The Real Reason Your Meat Becomes Tough When Grilling

Nothing says backyard party foul more than when meat off the grill comes out tough and chewy, forcing guests to politely nibble on bites of brick-like chicken or beef. Talk about giving the jaw a workout! Unfortunately, a chef told Food & Wine tough meat at these summertime affairs happens more frequently than you might think. So, how can you mitigate the risks of serving up less than juicy, mouthwatering meat — whether it's filet mignon, chuck steak, chicken, or pork? Luckily, there are several methods to help reduce this grilling faux pas.

Per Science of Cooking, the biggest factors that determine a piece of meat's potential toughness begin with the cut and ends with how long you cook the meat. They explain that tougher pieces of meat are going to be those where the muscle was used more by the animal. But they also note that factors like how old the animal was before it was slaughtered, and the fat and connective tissue content also play a role. That is why the initial step begins when prepping your meat for the grill. 

Taste of Home shares that the first step to making a perfectly tender piece of meat is tenderizing it. This simply means breaking out your mallet and lightly pounding the meat. This process helps break apart muscle fibers. Eating Well reminds us that cube steak is super tender, but only because it received a good beating to make it that way. So, don't skip tenderizing.

Meat must be cooked to the right length of time

Taste of Home also suggests using a marinade to help with those tougher cuts of meat. Marinades don't simply make food flavorful, they also work to "break down proteins," which ultimately helps make your meat tender. However, they caution not to over-marinade or you will end up with a mushy mess. If marinades are not your thing, you can simply season your meat with salt. According to Fine Cooking, salt changes the "water-holding capacity" of a piece of meat by 10% and can reduce loss of moisture by almost half. Taste of Home notes that you know you've salted properly when the meat becomes a deeper shade of red.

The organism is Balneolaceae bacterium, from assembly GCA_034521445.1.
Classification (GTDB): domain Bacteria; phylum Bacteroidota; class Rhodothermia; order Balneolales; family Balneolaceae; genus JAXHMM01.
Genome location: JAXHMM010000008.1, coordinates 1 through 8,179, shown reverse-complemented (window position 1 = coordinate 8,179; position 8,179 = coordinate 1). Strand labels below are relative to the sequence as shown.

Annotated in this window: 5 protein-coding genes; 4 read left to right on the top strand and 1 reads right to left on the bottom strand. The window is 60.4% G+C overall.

But, as Ray Lampe, aka Dr. BBQ,  points out to Food and Wine, "No matter what you buy, you must cook it to the proper degree of 'doneness' or it will be tough. No marinade will help you if you overcook the food." Taste of Home shares that this is why low and slow is key with those less expensive, tougher meat cuts. This method also helps break down those connective tissues that would otherwise lead to a dry end product when not cooked properly. But also beware of not cooking your meat long enough. Undercooked meat is going to be chewy. Lampe explains that this is why using a food thermometer is important. Otherwise, you will be left guessing.